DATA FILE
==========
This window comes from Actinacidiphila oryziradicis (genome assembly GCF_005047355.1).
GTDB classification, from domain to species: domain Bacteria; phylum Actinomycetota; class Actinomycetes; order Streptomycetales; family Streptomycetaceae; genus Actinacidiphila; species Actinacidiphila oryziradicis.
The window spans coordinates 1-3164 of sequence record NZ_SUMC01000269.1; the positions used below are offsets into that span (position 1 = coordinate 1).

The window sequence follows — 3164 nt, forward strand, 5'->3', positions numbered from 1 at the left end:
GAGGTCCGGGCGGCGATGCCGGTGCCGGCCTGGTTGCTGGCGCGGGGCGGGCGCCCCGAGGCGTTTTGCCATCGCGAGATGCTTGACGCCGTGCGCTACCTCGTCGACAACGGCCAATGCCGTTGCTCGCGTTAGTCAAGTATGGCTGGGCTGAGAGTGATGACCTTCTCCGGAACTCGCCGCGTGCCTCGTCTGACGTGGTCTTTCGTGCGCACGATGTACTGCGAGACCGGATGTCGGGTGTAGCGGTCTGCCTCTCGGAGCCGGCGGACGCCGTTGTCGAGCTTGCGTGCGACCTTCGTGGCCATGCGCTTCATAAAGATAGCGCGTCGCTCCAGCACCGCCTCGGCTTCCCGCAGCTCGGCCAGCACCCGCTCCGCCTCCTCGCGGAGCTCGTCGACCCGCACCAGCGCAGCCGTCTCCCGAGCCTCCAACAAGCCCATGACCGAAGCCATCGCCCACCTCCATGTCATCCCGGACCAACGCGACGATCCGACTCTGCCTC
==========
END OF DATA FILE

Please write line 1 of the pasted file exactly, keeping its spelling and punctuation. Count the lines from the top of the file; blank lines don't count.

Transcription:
This window comes from Actinacidiphila oryziradicis (genome assembly GCF_005047355.1).